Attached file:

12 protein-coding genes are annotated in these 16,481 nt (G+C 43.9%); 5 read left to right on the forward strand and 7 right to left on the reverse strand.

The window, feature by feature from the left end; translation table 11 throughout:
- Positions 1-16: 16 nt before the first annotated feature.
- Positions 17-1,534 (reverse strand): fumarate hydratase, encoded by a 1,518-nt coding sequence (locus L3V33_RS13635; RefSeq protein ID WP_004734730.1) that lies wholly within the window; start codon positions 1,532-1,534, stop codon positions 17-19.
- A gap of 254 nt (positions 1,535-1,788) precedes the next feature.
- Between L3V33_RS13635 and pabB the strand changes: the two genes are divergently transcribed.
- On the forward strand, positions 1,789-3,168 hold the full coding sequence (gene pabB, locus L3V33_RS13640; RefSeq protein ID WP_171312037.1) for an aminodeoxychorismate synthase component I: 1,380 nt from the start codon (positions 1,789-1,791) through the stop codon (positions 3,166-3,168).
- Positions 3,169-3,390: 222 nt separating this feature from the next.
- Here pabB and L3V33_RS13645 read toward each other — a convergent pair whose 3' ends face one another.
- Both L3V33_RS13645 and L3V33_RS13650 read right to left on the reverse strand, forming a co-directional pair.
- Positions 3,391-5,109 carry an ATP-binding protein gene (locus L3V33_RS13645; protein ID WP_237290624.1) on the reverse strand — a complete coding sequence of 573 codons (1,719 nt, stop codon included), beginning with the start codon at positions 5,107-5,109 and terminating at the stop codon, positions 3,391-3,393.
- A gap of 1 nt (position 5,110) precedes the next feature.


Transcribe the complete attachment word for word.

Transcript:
12 protein-coding genes are annotated in these 16,481 nt (G+C 43.9%); 5 read left to right on the forward strand and 7 right to left on the reverse strand.

The window, feature by feature from the left end; translation table 11 throughout:
- Positions 1-16: 16 nt before the first annotated feature.
- Positions 17-1,534 (reverse strand): fumarate hydratase, encoded by a 1,518-nt coding sequence (locus L3V33_RS13635; RefSeq protein ID WP_004734730.1) that lies wholly within the window; start codon positions 1,532-1,534, stop codon positions 17-19.
- A gap of 254 nt (positions 1,535-1,788) precedes the next feature.
- Between L3V33_RS13635 and pabB the strand changes: the two genes are divergently transcribed.
- On the forward strand, positions 1,789-3,168 hold the full coding sequence (gene pabB, locus L3V33_RS13640; RefSeq protein ID WP_171312037.1) for an aminodeoxychorismate synthase component I: 1,380 nt from the start codon (positions 1,789-1,791) through the stop codon (positions 3,166-3,168).
- Positions 3,169-3,390: 222 nt separating this feature from the next.
- Here pabB and L3V33_RS13645 read toward each other — a convergent pair whose 3' ends face one another.
- Both L3V33_RS13645 and L3V33_RS13650 read right to left on the reverse strand, forming a co-directional pair.
- Positions 3,391-5,109 carry an ATP-binding protein gene (locus L3V33_RS13645; protein ID WP_237290624.1) on the reverse strand — a complete coding sequence of 573 codons (1,719 nt, stop codon included), beginning with the start codon at positions 5,107-5,109 and terminating at the stop codon, positions 3,391-3,393.
- A gap of 1 nt (position 5,110) precedes the next feature.